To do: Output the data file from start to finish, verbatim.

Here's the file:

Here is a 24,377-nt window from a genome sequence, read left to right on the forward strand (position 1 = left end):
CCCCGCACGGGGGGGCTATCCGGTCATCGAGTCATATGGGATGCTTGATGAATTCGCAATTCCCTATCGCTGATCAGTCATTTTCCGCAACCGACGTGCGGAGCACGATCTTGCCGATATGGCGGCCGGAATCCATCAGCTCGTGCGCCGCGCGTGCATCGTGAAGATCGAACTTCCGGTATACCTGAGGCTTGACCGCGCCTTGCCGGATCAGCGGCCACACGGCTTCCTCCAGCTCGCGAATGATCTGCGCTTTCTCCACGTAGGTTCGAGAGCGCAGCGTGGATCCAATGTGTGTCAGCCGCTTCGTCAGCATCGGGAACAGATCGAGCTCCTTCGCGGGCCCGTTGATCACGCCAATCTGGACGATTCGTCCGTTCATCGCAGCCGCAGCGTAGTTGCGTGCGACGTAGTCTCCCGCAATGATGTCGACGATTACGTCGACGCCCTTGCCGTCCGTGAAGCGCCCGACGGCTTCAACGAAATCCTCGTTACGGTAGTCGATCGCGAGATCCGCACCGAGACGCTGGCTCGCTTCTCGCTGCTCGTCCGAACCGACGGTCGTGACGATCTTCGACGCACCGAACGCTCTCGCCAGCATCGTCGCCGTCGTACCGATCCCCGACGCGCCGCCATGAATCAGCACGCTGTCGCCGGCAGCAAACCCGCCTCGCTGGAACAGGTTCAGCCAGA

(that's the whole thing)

Here is a 24,377-nt window from a genome sequence, read left to right on the forward strand (position 1 = left end):
CCCCGCACGGGGGGGCTATCCGGTCATCGAGTCATATGGGATGCTTGATGAATTCGCAATTCCCTATCGCTGATCAGTCATTTTCCGCAACCGACGTGCGGAGCACGATCTTGCCGATATGGCGGCCGGAATCCATCAGCTCGTGCGCCGCGCGTGCATCGTGAAGATCGAACTTCCGGTATACCTGAGGCTTGACCGCGCCTTGCCGGATCAGCGGCCACACGGCTTCCTCCAGCTCGCGAATGATCTGCGCTTTCTCCACGTAGGTTCGAGAGCGCAGCGTGGATCCAATGTGTGTCAGCCGCTTCGTCAGCATCGGGAACAGATCGAGCTCCTTCGCGGGCCCGTTGATCACGCCAATCTGGACGATTCGTCCGTTCATCGCAGCCGCAGCGTAGTTGCGTGCGACGTAGTCTCCCGCAATGATGTCGACGATTACGTCGACGCCCTTGCCGTCCGTGAAGCGCCCGACGGCTTCAACGAAATCCTCGTTACGGTAGTCGATCGCGAGATCCGCACCGAGACGCTGGCTCGCTTCTCGCTGCTCGTCCGAACCGACGGTCGTGACGATCTTCGACGCACCGAACGCTCTCGCCAGCATCGTCGCCGTCGTACCGATCCCCGACGCGCCGCCATGAATCAGCACGCTGTCGCCGGCAGCAAACCCGCCTCGCTGGAACAGGTTCAGCCAGA